The U.K.'s Times is among the vanguard  of companies erecting paywalls around the websites of old-world news publications. It's a bold move. Now some early stats are out to reveal how poorly it's working.
The figures popped up on Beehive City , sourced at a former Times media correspondent, which adds a little credence to the data. And though the data is sparse, it's telling. Here are the headline numbers.
- Registrations from readers during the free trial window: 150,000
- Paying subscribers among these readers: 15,000
- iPad app downloads: 12,500
As noted over at PaidContent , this means that the Times converted a mere 12% of its pre-paywall daily viewing audience into signed-up members during the free trial period--a figure that seems horribly low. It gets worse when you do the math to reveal that a mere tenth of these folks then elected to pay for content . In other words, 1.2% of the Times' pre-firewall audience have signed up to pay for it's newly closed-off news material. That's not a success in anyone's book--particularly if you consider what a meager pile of money this will have resulted in, compared to the ad revenues that could have been achieved by serving Net ads to the bigger audience.
But there's another stat that is actually more confusing, even while at first blush you'd think it had obvious implications: Though the paywall was free for a month, it ditched overall site visit figures by 58% during this period--merely having to sign up (for no fee) was enough of a barrier to shoo away many visitors. In the first week of payment-only access, this figure rose to 67%. In other words, the Times' grand experiment has resulted in a loss of two thirds of the number of public eyeballs viewing the site's prized news content. That seems disastrous. Or at least it would if the paper didn't have the subscription model running to deliver continuous income from loyal customers.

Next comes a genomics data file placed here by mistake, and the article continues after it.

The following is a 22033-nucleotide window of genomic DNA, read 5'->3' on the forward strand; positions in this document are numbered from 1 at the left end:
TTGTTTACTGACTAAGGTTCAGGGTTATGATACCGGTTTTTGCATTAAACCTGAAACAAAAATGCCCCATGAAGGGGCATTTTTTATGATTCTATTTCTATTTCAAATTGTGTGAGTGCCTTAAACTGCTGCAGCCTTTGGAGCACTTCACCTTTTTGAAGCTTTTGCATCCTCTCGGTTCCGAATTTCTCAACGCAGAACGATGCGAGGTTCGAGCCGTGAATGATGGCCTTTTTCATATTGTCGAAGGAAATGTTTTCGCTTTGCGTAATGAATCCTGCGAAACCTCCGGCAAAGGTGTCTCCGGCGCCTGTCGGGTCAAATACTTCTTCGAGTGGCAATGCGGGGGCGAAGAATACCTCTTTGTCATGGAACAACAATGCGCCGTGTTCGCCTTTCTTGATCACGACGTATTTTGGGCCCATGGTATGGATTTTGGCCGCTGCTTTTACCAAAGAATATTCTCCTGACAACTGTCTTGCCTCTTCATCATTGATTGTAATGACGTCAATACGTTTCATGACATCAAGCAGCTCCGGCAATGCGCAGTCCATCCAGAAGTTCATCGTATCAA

Is the drop in site traffic offset by this regular cash, though? It's almost impossible to guess at this stage--but it would seem unlikely that the Times' is pulling in more money overall, after this change. We can imagine that it is achieving comparable income, but to really know we'd need comment from the paper itself (which isn't forthcoming at this time) or other more circumstantial evidence that the Times' is either trying austerity measures, abandoning the paywall experiment in favor of a better system, or raking the cash in.
There is one conclusion we can draw, though: The public doesn't like paywalls. At all. It may not be a surprise to those familiar with the workings of the modern Net news systems, and who've seen the business model rapidly evolved thanks to innovations by the "new media" industry. But it's a hard statistic, and it's a sign that old-world newspapers with a smaller reputation than the Times will have a very difficult time converting their business into a paid-content model. Adding in news reports like this one from the weekend's The New York Times about how hard young journalists are finding the switch to a more real-time Web-writing mode, the future for traditional-media news organizations on the Web is looking trickier and trickier. Will we see an even bigger revolution than the paywall appear in the business before too long? If the Times' lack of paywall success is indicative of the future, it seems inevitable.
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